The BANT process was conceived at IBM in the 1950s as a way to quickly identify prospects most likely to make a purchase. Despite its introduction around 70 years ago, the BANT process remains relevant today and was formally adopted into IBM’s Business Agility Solution Identification Guide.
Understanding the BANT sales process
The BANT sales process is a framework used by sales teams to gather information and spend more time selling to qualified prospects.
The qualification methodology within the BANT process enables sales teams to determine upfront whether a prospect is likely to be a good fit for the company’s products.
This process is performed relatively quickly, meaning that the sales representatives can devote more time to building a relationship with qualified leads.
The four components of the BANT process
BANT is an acronym for four components that form the sales qualification methodology. Let’s take a look at how each can be used to determine whether the prospect is a good fit.
Can the prospect afford the product or service? It is critical at this juncture to determine whether the prospect has a dedicated budget for the company’s product, what they’re expecting to have to pay, and whether there is any flexibility on price.
If whatever the prospect is willing to pay is too far apart from what the product is worth, it is best to discount them from the sales process.
Does the prospect have the power to finalize the sale? Are there multiple individuals involved in making the decision? Do stakeholders need to be consulted or informed?
Efforts should be made to involve more powerful individuals if the company’s point of contact does not hold sufficient sway. For more complex situations, using an account mapping tool such as Miro may be worthwhile.
What pain points does the product or service address? Pain points and their possible solutions can be clarified with the following exploratory questions:
- What is the most frustrating part of your job? For how long has this been so?
- What measures (if any) are in place to address this problem?
- What role do you believe the product or service has in solving the problem?
Sometimes, the prospect itself will be unaware of their needs and what they are potentially missing out on. Other prospects will be less motivated to buy since the product or service is the solution to a minor inconvenience at best. In either case, the above questions do bring clarity to the BANT sales process.
Timeline describes the immediacy with which the prospect wants to solve their problem. Those motivated to solve a problem in the next few months are worth persisting with, while prospects with a timeline measured in years are less of a short-term concern. In the latter case, the company can pause communications or create a sense of urgency to move the deal forward.
The BANT sales process best practices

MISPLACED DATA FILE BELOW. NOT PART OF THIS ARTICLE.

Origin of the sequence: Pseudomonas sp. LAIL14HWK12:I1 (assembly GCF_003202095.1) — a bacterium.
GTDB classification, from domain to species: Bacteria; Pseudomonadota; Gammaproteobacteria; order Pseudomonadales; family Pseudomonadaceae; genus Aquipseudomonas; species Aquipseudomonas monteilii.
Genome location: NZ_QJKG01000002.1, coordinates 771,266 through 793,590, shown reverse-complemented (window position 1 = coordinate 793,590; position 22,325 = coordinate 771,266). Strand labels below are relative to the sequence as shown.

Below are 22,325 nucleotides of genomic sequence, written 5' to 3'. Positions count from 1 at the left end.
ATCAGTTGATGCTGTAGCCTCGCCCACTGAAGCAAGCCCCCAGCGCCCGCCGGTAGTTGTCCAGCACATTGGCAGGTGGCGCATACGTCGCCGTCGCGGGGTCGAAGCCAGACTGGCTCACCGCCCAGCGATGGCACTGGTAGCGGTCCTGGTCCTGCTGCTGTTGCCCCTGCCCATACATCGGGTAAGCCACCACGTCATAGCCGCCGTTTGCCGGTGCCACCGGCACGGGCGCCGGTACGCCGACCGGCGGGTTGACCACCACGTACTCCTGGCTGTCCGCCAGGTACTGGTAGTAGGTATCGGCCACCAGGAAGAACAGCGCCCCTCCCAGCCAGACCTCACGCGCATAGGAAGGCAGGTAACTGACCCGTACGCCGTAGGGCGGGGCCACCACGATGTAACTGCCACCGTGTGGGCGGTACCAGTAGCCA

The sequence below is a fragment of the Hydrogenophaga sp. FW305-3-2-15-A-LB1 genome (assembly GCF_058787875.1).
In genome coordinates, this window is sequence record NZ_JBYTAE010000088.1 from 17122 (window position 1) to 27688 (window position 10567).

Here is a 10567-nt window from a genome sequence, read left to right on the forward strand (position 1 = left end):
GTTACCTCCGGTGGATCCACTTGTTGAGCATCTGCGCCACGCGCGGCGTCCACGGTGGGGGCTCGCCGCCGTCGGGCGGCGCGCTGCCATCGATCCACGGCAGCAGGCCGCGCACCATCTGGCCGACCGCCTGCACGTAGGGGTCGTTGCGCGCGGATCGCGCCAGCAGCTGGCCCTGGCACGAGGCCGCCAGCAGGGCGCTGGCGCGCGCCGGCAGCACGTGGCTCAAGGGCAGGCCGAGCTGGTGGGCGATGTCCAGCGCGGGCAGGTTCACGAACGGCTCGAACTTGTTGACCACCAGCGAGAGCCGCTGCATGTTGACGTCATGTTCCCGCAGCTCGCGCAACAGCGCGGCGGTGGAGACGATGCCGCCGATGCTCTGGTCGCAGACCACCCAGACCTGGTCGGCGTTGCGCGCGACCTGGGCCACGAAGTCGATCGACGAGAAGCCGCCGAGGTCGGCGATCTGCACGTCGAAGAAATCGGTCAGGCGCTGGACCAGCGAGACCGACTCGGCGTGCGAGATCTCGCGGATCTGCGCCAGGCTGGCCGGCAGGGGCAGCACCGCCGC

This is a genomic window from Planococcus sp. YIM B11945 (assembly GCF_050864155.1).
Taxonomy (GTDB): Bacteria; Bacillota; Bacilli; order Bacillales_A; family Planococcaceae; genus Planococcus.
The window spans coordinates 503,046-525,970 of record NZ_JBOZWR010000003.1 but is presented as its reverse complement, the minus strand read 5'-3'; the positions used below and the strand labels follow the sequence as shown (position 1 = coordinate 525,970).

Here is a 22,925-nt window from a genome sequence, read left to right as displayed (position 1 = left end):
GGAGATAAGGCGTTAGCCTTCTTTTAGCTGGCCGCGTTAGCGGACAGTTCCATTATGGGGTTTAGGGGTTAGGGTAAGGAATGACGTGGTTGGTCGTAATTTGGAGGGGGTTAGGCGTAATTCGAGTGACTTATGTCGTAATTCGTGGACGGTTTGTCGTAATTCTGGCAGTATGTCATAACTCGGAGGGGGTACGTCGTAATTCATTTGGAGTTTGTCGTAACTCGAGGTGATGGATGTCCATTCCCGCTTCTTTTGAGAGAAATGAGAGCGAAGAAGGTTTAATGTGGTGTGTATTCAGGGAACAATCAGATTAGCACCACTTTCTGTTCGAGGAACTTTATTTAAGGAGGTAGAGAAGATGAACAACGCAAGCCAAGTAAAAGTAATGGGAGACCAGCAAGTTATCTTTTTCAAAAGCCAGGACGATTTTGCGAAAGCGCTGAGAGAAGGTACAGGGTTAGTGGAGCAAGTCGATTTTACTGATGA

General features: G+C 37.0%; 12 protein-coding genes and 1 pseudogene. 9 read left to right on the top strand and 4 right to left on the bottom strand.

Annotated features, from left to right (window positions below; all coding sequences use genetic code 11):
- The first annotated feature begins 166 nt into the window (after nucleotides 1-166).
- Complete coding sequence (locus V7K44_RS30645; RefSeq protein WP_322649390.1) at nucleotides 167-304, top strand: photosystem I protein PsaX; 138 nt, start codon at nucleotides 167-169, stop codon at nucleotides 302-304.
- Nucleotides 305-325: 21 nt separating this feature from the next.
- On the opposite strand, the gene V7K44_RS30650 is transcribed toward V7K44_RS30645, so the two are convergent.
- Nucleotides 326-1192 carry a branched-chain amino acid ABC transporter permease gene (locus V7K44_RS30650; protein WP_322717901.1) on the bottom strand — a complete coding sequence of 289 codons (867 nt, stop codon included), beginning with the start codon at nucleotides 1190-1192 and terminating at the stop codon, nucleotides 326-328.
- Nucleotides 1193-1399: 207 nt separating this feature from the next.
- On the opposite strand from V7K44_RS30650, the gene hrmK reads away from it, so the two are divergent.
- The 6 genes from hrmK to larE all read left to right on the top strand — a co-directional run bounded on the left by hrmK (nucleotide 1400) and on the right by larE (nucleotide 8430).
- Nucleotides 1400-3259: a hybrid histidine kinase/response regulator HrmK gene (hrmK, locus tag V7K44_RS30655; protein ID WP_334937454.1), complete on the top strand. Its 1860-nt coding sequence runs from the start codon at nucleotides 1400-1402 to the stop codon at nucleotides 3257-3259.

While each of the four components of BANT encourages a sales team to ask exploratory questions, it’s important to remember that it should never feel like an interrogation.
Questions should be asked in a natural, conversational, or even convivial manner to build rapport. Subtlety is also key. Ideally, each question should be asked in a way that emphasizes or touches on the benefits of a product or service.
- Budget (B):
- Example 1: “Do you have a dedicated budget for this project, and if so, what is the budget range you’re working with?”
- Example 2: “Could you share what you’re currently spending on similar solutions, if any?”
- Authority (A):
- Example 1: “Who in your organization holds the final decision-making authority for this purchase?”
- Example 2: “Are there any other stakeholders or departments that need to be involved in this decision?”
- Need (N):
- Example 1: “What challenges or pain points are you currently facing in your day-to-day operations?”
- Example 2: “Can you describe any specific goals or outcomes you’re hoping to achieve with our product/service?”
- Timeline (T):
- Example 1: “How soon are you looking to implement a solution to address these challenges?”
- Example 2: “Are there any specific milestones or deadlines you need to meet in the near future?”
- The BANT sales process is a framework used by sales teams to gather information and spend more time selling to qualified prospects.
- The BANT sales process has four key components that comprise its qualification methodology: budget, authority, need, and timeline.
- While each component encourages the asking of exploratory questions, the sales process should never feel like an interrogation. Natural interaction with a subtle emphasis on product benefits is key.
Key Highlights of the BANT Sales Process:
- Origin and Relevance:
- The BANT process was created at IBM in the 1950s to identify potential customers likely to make a purchase.
- It remains relevant today and is part of IBM’s Business Agility Solution Identification Guide.
- The BANT sales process is a framework for sales teams to efficiently gather information and focus on selling to qualified prospects.
- It helps determine if a prospect is a good fit for the company’s products.
- Four Components of BANT:
- Budget (B): Assess whether the prospect can afford the product and if their budget aligns with the product’s value.
- Authority (A): Determine if the prospect has the power to finalize the sale and whether multiple stakeholders are involved.
- Need (N): Identify the prospect’s pain points and their recognition of the product as a solution.
- Timeline (T): Evaluate the urgency with which the prospect wants to address their problem.
- Best Practices:
- Use exploratory questions to gather information but maintain a natural, conversational tone.
- Build rapport with prospects and subtly emphasize the benefits of the product or service.
- Adjust communication based on the prospect’s responses to the BANT components.
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